Tactical advice on Liberty

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dfranke
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Tactical advice on Liberty

Post by dfranke »

I've been playing Liberty on normal. I easily blew through the first several campaigns, but now I've reached Glory and I'm just getting obliterated. Any tactical advice? I'm starting with ~450 gold and lots of outlaws, shadow mages, and a couple fugitives available for recall. I think I overrecruited a little bit in the previous scenario so maybe I can start with a little more gold, but without a change in tactics there's no way it's going to make a difference.

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Konrad II
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Post by Konrad II »

Is Glory the last scenario?
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dfranke
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Post by dfranke »

Yes.

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Konrad II
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Post by Konrad II »

OK. Well I just went overrecruiting everything I had (although I had my ally helping me cause I didn't choose to be able to recruit his units), and I recruited about a dozen outlaws and random units... Then I just rushed through :/ Tbh I found this quite easy, you should retry it.
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Post by troodon »

You have no gold? Then you Must replay previous scenarios and recruit less.

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dfranke
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Post by dfranke »

What? I said I had about 450.

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Liberty--strategy for Glory

Post by cathyr19355 »

Two scenarios before Glory, you hit a scenario where you're helping a bunch of Rogue Mages clear out a bunch of necromancers and undead from a swamp. At the end of that scenario, they give you a choice about how they might help you. One choice lets you recruit Rogue Mages (at a cost of 52 gold each) and the other effectively means that they will show up, with their leader, as your ally when "Glory" starts.

I tried playing out the campaign making the first choice and got nowhere. If you have the rogue mages as an extra faction in the Glory scenario, that, combined with the orcs and the Paladins, usually will kill enough Royals and cause enough chaos that you can get at least one or two of your units into the fortress to break the pillars--and that should be all you really need. Good luck!
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santi
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Post by santi »

cathyr19355 wrote:
At the end of that scenario, they give you a choice about how they might help you. One choice lets you recruit Rogue Mages (at a cost of 52 gold each) and the other effectively means that they will show up, with their leader, as your ally when "Glory" starts.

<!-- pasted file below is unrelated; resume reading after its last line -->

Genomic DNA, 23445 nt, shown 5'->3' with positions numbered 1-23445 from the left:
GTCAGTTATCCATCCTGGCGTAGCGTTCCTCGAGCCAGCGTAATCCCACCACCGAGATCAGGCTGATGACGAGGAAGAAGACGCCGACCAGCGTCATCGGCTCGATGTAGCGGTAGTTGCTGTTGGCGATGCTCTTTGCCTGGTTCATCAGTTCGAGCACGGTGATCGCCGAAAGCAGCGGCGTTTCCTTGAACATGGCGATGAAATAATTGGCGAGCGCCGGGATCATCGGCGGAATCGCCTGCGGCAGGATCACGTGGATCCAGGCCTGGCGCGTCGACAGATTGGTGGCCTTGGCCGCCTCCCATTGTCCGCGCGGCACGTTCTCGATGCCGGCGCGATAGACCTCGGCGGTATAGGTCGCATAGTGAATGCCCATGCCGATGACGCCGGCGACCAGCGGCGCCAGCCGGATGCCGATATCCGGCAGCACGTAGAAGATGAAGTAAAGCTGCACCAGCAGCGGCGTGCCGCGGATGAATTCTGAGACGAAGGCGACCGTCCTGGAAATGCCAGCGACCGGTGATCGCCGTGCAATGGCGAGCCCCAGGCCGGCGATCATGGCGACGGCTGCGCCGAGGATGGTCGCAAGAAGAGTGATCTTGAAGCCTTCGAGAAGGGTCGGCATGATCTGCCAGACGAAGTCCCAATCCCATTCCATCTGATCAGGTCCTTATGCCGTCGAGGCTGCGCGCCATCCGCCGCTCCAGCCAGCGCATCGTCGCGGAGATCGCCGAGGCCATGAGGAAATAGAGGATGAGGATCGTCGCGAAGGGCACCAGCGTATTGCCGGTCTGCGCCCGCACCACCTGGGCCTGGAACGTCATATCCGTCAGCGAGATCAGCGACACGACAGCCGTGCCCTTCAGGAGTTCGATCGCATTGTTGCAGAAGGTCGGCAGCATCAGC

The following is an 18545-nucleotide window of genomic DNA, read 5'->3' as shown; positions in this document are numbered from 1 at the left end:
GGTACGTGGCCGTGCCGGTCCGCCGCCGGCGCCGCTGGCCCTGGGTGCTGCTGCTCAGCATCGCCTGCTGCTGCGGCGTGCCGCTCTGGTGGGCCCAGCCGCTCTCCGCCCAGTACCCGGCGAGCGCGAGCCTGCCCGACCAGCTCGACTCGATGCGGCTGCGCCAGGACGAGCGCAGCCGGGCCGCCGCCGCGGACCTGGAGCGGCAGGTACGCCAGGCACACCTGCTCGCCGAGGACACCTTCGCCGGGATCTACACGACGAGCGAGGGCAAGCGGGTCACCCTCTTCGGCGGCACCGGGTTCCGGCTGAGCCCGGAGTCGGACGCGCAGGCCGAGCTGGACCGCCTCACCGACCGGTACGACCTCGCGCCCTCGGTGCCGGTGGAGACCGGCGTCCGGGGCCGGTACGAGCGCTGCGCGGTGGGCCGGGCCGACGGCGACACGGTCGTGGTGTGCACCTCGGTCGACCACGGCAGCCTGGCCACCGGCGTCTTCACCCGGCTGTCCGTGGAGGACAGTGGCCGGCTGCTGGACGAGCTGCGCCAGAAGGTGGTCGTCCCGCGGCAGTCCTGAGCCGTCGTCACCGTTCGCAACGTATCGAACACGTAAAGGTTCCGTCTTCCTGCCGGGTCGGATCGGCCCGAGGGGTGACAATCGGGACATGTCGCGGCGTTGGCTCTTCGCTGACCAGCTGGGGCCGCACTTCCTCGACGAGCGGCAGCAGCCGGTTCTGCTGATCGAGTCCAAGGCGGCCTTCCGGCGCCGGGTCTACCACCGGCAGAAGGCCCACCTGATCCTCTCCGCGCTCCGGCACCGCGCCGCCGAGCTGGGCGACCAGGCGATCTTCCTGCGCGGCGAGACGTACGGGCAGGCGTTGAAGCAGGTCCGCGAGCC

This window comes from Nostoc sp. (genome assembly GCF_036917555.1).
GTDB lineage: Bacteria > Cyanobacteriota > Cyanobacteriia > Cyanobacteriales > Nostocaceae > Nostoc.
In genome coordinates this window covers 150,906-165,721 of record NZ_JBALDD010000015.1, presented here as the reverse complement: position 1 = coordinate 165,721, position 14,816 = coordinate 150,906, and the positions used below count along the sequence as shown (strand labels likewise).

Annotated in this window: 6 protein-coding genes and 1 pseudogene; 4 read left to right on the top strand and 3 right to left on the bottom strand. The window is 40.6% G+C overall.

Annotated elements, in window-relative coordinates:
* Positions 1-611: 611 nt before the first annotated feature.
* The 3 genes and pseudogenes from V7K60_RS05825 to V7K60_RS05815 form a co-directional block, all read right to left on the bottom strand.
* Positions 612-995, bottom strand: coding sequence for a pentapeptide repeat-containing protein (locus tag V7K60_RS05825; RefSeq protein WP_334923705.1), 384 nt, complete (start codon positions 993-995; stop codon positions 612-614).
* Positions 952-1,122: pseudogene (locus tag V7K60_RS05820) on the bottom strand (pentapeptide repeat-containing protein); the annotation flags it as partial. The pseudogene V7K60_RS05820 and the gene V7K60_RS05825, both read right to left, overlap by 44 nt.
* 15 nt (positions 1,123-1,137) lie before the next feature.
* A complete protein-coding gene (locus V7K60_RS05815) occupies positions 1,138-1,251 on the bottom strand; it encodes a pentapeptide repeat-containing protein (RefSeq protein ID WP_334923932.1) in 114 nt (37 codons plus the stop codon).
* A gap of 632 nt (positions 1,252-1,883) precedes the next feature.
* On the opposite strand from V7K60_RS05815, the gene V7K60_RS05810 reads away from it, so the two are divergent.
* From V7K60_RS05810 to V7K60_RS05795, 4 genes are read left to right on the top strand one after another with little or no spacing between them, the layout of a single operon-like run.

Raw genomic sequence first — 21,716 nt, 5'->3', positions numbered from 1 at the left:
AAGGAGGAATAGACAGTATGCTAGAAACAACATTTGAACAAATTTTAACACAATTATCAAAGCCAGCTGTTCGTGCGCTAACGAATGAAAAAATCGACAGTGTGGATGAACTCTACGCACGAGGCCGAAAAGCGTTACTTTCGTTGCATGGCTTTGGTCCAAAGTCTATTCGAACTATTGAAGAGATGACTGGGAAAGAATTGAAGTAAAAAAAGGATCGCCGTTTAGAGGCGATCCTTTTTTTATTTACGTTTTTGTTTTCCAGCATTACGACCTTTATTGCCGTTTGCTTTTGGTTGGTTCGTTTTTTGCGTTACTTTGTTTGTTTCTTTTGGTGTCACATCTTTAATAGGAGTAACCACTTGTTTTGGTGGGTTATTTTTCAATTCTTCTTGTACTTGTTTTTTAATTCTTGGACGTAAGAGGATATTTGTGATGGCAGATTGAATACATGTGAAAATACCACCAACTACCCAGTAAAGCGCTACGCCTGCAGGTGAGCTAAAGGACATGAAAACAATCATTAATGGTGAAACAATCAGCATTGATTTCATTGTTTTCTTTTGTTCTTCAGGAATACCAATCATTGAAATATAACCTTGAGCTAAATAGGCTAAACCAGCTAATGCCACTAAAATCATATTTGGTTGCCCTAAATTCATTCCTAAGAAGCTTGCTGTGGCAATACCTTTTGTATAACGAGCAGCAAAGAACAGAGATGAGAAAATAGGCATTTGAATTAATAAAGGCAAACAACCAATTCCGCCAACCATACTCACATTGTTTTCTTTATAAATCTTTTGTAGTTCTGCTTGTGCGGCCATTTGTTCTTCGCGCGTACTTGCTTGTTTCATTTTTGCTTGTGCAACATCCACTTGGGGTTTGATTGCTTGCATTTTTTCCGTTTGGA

I got the gold instead..... and had no problem on hard with this scenario
I lost Harper, but that was not necessary.
Basically try to let loyalists and orcs fight each other as much as possible(you cannot completely avoid it) and concentrate your forces in entering the fortress.

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Aethaeryn
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Post by Aethaeryn »

Glory's too easy with allies. I think it needs some balancing. It's true that I tend to play campaigns on the easiest level because I started playing this game a few weeks ago, but I've played many harder easy levels (and there are a few harder levels earlier in the campaign). This is basically: rush with outlaws when they're softened to 4 points and win.

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Re: Tactical advice on Liberty

Post by gorgolok »

Getting the units instead of allies can be interesting. You don't only get Shadow Mages, but also Thieves. Level 2 thieves to Rogues before Glory, and their skirmishing makes taking out the fortress a piece of cake. They're also good for surrounding and backstabbing the mages inside the fortress - without healers in the fortress the troops in there can be taken out pretty easily. For a laugh, try taking the fortress, exploding all but the NW tower, then hold it against the reinforcements (mainly on the E entrance). You can abort any time by exploding the remaining tower.


I personally think Liberty on Easy could be altered slightly to make an extended tutorial campaign. It seems great for new players, teaching them some basic skills - knowing your enemy and using terrain are the main lessons it gets accross. It's not so big on the special skills, there's no healing and leadership, but you have ambush (Fugitives) and depending on what route you take skirmisher for some interesting tactics. Also, the first level is a lesson in ZoC over zerg rushing.

With a maximum of 5 unit types to keep track of (plus enemy units, of course), and limited specials, it seems awesome for players who have come out of the Tutorial and want both a challenge and a way to learn about tactics. I might try and write a small guide to go along with it for a tutorial mode. Because quite frankly, the recommendation in the tutorial to go on to HttT strikes me as ludicrous - to advance well in HttT you need to know a lot more than the tutorial teaches you and shorter campaigns prepare you well for longer ones.

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Turuk
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Re: Tactical advice on Liberty

Post by Turuk »

It's true, Liberty does teach a new player many of the aspects of the game while limiting them from getting confused by some of the more complicated use of tactics for a greater variety of units. It's short and easy to get in to, I know.

However, I think the tutorial recommends HTtT not because it might explain anything that the player should know, but rather because it's an excellent campaign that allows a player to try out a variety of new units, and taking the strategy tips they have learned to try and succeed. It even says in the walkthrough that it's designed with the idea that you might have to restart, since players that go into the campaign are expected to at least know the basics. Plus the epic length of the campaign allows players to max any of the units they are given to recruit.